Completing our first full distillation and bottling for our launch in January 2019. Although we had completed a smaller scale, trial 25 litre distillation in the Summer of 2018, to complete the full scale distillation and get it all bottled up as the final product was an amazing achievement. The positive customer feedback, which we receive is tremendous and makes all our efforts worthwhile. We were also very proud to be supporters of, and involved in, the first International Scottish Gin Day, which was held on 3rd August 2019 and are looking forward to ISGD 2020. Receiving two awards from the International Wine & Spirits Competition 2019 in the London Dry Gin and the Gin & Double Dutch Tonic categories was also a major highlight.

What are the long term goals for your gin, business and brand?

To take it nice and slow and to be sustainable. Once we have built up more of a presence we aim to expand into different bottle sizes as well as introduce our navy strength gin – SOS Gin Save Our Souls, which will be bottled at 60% vol.

Do you think the consumer cares where the gin they’re buying is made?

Definitely. We believe that if you want to call a gin Scottish, then it should be distilled, rectified or cold compounded in Scotland. Gin companies should be open and upfront as to where their gin is produced. When we are at markets and events, the public are always asking where are we based and where our gin is made. We are proud to tell them that we are based in Midlothian and that we utilise a small 100 litre copper pot still at Strathearn Distillery at Methven.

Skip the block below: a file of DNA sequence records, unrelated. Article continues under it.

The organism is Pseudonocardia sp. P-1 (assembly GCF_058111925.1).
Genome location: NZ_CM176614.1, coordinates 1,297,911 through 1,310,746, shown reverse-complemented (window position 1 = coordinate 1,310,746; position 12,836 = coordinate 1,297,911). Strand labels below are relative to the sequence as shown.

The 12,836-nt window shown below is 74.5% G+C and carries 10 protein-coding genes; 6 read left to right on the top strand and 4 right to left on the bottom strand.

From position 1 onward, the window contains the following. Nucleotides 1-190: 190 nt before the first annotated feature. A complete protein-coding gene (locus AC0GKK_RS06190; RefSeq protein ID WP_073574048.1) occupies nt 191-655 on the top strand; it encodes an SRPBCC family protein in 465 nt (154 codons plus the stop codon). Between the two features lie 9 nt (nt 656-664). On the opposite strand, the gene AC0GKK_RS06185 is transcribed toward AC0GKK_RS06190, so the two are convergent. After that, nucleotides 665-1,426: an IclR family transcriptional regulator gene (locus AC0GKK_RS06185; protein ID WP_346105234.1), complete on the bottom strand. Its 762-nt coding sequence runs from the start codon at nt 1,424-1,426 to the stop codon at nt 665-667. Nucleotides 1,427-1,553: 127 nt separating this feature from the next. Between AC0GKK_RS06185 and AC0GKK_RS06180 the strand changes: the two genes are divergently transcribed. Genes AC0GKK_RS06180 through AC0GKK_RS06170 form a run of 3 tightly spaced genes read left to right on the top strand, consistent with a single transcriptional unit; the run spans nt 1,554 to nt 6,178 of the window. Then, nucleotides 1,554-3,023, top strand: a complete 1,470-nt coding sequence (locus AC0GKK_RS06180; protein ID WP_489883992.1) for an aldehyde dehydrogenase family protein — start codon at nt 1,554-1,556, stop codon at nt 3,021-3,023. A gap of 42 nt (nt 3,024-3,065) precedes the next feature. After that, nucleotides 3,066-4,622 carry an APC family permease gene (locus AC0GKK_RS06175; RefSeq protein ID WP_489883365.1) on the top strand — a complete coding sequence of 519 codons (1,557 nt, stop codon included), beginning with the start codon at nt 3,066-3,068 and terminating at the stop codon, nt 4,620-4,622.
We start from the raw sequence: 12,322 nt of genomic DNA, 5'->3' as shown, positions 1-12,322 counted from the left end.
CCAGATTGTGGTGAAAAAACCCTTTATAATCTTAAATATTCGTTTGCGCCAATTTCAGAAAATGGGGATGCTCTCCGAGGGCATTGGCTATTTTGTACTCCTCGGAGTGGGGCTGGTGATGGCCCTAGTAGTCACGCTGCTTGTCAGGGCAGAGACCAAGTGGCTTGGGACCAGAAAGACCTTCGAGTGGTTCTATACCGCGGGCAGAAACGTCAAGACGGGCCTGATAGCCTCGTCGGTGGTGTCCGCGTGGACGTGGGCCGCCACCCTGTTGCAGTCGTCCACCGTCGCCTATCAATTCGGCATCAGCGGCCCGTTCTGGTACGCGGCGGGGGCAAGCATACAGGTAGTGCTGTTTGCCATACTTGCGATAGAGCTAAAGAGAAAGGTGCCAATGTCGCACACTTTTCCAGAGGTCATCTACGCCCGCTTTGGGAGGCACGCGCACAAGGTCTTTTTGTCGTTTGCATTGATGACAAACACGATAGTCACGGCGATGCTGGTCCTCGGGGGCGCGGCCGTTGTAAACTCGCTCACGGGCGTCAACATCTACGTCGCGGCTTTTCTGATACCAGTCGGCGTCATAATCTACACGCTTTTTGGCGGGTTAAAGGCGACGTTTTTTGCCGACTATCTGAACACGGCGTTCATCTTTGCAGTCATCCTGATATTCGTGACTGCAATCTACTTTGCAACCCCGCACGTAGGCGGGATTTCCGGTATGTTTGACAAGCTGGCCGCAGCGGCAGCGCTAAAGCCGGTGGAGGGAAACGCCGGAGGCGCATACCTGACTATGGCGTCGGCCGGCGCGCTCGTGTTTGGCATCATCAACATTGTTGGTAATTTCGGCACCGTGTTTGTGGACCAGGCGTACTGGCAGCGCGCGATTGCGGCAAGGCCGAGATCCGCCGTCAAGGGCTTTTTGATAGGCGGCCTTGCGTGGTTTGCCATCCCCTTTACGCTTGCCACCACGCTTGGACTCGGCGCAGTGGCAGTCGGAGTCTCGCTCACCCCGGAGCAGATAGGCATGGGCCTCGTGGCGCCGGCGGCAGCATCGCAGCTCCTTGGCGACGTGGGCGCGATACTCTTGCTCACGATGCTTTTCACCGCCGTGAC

Do you think more could be done to help Scottish Gin makers and brands?

Absolutely. I think that Scottish Gin should receive the same legal status and protection as Scottish Whisky. I also think that there is probably quite a lot of help out there for Scottish Gin makers and brands which I probably don’t know about. The Gin Cooperative does a great job at helping and promoting Scottish Gins and I am indebted to them for the support which they have provided to SOS Gin.

Would you like to open and operate your own distillery one day?

I have no intention or plans to do so at this time but you never know what the future will bring. After all, three years ago, I did not think that I would become a gin producer!

Where do you think Scottish Gin as a drinks category will be in 10 years?

Hopefully it will be recognised worldwide as a leader in high quality craft gin and be held in the same esteem as Scottish Whisky.

Why do think gin has become so popular?

Hendricks kick-started the gin industry, which has led to the consumer now seeking out artisan and craft gin. With such variety and choice now, quality and provenance is high on the consumers’ list. The vast array of tonics that are available is allowing the consumer to experiment with different flavour profiles along with different gins as well as realising that it doesn’t have to be Gin & Tonic when there are so many other mixers that you can put into gin.

So what’s next for your brand and business?

To increase our brand awareness and distribution, which will allow us to then progress into different bottle sizes and also introduce our navy strength version, SOS Gin Save Our Souls.

Learn more about SOS Gin here.